“Public health emergency” is defined as “an emergency with respect to COVID-10 declared by a Federal, State, or local authority.” “Son or daughter” is defined broadly to mean a biological, adopted, or foster child, a stepchild, a legal ward, or a child of a person standing in loco parentis.
This new “public health emergency” FMLA leave differs from traditional FMLA leave in several respects. To be eligible for “public health emergency” FMLA leave, an employee need only be employed for at least 30 calendar days, and there is no hours-of-service requirement. In addition, unless the above-mentioned small business carve-out applies, private employers with fewer than 50 employees are not excluded from the requirement to provide this leave.
Further, unlike traditional FMLA leave, “public health emergency” leave is a partially-paid leave. The first 10 days of an employee’s leave can be unpaid, although as a practical matter employees may be entitled to sick leave under the Emergency Paid Sick Leave Act or elect to use other available paid vacation, personal, medical or sick leave during that time. However, after that initial 10 days, the employer must pay the employee for each day of leave. Generally, the paid leave must compensate the employee for the number of hours he or she would otherwise be normally scheduled to work, at a rate of at least two-thirds of the employee’s regular rate of pay under the FLSA. The paid leave cannot exceed $200 per day or $10,000 in the aggregate.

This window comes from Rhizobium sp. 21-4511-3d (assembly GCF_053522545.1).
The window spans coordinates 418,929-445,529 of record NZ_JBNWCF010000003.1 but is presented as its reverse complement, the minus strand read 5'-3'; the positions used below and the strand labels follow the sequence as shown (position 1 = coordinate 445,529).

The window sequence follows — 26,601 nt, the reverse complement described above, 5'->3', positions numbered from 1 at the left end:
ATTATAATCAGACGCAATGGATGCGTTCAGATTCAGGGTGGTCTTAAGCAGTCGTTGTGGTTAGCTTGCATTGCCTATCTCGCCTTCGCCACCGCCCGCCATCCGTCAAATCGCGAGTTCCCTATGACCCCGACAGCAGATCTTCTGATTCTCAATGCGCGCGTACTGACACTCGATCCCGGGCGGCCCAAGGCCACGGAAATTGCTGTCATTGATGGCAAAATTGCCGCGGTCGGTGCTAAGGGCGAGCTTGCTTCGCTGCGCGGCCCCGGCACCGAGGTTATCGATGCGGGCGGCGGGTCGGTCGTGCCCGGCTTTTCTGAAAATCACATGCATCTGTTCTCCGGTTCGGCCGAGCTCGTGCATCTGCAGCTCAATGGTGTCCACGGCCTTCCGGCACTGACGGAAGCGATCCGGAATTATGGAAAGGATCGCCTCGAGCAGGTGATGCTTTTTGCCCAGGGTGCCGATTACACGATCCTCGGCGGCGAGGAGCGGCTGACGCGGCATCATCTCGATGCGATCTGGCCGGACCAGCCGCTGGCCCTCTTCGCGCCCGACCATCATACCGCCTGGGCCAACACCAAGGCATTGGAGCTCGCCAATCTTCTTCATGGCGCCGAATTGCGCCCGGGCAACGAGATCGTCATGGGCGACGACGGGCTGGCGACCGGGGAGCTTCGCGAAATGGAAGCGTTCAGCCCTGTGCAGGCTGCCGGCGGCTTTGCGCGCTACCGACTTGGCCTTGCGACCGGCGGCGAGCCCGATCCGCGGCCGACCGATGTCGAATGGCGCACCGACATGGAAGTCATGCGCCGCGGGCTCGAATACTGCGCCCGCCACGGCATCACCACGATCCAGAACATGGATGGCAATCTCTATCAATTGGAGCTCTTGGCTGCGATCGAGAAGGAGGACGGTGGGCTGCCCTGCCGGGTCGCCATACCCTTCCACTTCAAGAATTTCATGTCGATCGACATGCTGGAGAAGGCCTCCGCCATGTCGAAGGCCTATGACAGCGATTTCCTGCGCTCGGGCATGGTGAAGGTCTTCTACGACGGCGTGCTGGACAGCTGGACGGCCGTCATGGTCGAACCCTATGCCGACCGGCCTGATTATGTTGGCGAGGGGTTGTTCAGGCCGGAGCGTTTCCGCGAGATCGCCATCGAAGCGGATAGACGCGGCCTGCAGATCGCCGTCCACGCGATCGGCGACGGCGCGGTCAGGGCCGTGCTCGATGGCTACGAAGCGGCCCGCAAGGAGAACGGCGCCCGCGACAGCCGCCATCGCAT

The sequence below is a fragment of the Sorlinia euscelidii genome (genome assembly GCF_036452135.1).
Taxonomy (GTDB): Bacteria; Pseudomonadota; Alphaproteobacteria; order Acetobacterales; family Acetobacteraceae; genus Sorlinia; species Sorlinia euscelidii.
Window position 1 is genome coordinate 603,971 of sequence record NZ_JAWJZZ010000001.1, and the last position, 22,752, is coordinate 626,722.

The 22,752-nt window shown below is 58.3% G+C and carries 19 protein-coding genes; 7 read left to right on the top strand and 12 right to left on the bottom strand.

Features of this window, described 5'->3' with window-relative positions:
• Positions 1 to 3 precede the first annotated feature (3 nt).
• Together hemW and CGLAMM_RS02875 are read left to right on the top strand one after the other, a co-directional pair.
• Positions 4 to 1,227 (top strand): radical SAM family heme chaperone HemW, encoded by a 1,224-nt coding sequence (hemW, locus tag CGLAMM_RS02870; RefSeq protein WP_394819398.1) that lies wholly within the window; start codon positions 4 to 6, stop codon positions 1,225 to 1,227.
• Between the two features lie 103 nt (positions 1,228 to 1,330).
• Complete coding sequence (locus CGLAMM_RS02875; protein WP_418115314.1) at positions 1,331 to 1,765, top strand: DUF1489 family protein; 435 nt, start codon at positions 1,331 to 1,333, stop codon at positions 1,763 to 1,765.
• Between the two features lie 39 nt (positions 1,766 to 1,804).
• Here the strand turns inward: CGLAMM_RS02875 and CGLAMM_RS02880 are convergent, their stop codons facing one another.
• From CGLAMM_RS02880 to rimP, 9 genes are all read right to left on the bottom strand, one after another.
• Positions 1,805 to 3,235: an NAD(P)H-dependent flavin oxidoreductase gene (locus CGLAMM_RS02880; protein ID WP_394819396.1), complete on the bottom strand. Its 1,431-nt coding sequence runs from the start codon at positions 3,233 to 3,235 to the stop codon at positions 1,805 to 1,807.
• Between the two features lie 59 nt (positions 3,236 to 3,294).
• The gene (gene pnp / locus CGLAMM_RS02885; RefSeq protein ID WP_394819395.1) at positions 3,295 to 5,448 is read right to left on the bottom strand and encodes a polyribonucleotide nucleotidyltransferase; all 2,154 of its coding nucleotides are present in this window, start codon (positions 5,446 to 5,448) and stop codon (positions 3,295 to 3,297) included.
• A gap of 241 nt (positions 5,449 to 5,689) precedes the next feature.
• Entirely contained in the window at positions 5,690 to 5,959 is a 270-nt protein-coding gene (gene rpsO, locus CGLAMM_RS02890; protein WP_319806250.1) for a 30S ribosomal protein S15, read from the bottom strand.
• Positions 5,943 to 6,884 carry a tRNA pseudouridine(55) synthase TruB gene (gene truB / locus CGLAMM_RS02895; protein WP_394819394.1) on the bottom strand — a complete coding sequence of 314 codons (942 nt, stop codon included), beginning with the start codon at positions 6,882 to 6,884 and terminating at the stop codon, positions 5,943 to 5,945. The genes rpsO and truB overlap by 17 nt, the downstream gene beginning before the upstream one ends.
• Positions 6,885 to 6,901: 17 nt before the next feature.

Additionally, the Act creates a new exception to the normal FMLA job restoration requirement. Specifically, an employer with fewer than 25 employees is not required to restore an employee to his or her position or an equivalent position upon return from leave if: (1) the employee takes “public health emergency” leave; (2) the position held by the employee when the leave began no longer exists due to economic conditions or other changes in operating conditions of the employer that (i) affect employment and (ii) are caused by a “public health emergency” during the leave; (3) the employer makes reasonable efforts to restore the employee to an equivalent position; and (4) if those efforts fail, the employer makes reasonable efforts during a one-year period to contact the employee if an equivalent position becomes available.
Employers should be aware that the Emergency Family and Medical Leave Expansion Act does not enlarge the total FMLA leave time available to employees. Employees are still only entitled to 12 total workweeks of “non-military-caregiver” FMLA leave (including “public health emergency” leave, “serious health condition”-related leave, and leave for the birth and care of a newborn child, among other categories) and 26 total workweeks of combined military caregiver and “non-military-caregiver” FMLA leave in a given 12-month period.